The Anxious Pregnancy, & What History Tells Us About The Effects Of Stress
I am due to deliver my second baby in October, after seeing two pink lines on my pregnancy test in mid-February, not long before the first death from COVID-19 was reported in the U.S. It is a pregnancy defined by a pandemic, and the stress that comes with it. I was used to day-to-day stresses while pregnant with my firstborn son, but the stress of COVID-19 is different — it's a great unknown, closer to the kind of natural catastrophe I grew up fearing in California (topping off my stress, an earthquake could still take place during the pandemic).
There is a lot to worry about as a pregnant person, but a good friend recently reassured me that plenty of babies have been born during times of war, famine, plague, and other tragedies. COVID-19 is just the latest case study in how women under major stress manage to deliver healthy, well-adjusted babies.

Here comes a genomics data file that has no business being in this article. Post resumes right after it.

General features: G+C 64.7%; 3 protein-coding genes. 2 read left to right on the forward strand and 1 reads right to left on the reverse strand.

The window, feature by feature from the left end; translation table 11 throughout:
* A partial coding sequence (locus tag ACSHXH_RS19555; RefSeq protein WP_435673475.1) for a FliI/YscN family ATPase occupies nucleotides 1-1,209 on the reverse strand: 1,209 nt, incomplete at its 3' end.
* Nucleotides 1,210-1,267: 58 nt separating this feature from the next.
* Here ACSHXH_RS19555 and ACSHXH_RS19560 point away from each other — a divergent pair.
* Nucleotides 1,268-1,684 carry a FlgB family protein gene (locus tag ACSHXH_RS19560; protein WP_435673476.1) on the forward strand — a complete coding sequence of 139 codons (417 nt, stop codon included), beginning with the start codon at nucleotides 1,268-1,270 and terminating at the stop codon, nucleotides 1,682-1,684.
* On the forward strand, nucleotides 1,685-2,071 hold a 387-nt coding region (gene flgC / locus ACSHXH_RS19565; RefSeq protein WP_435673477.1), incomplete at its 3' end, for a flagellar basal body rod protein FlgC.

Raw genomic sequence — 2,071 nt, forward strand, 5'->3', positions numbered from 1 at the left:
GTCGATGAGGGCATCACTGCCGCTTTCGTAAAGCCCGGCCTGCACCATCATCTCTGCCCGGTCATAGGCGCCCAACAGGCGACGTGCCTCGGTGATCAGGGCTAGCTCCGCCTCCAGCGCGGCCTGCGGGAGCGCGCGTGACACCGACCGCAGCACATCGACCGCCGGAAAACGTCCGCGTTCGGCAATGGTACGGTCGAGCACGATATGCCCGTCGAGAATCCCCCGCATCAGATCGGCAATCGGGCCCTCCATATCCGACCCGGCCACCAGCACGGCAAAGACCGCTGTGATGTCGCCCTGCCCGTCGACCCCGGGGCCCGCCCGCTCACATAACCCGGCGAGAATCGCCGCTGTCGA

So what are the factors that have historically defined the impact of periods of stress on infants and mothers, and what is the good news for pregnant people right now?
What History Tells Us About Babies & Adverse Events
There is ample research that suggests severely stressful situations can affect unborn babies from the time they're born through adulthood and beyond, and that the first 1,000 days of life can shape a child’s development, but these events usually involve food insecurity or traumatic levels of stress says, Dr. Tessa (T.J.) Roseboom, a professor of early development and health at the University of Amsterdam's faculty of medicine.
Roseboom conducted a study showing a link between the Dutch famine (also known as the Dutch Hunger Winter of 1944-45) and long-term outcomes for unborn babies, and finding that health issues followed babies who were conceived during the Dutch Hunger Winter throughout their lives. They had a higher risk of cardiovascular disease and obesity as adults.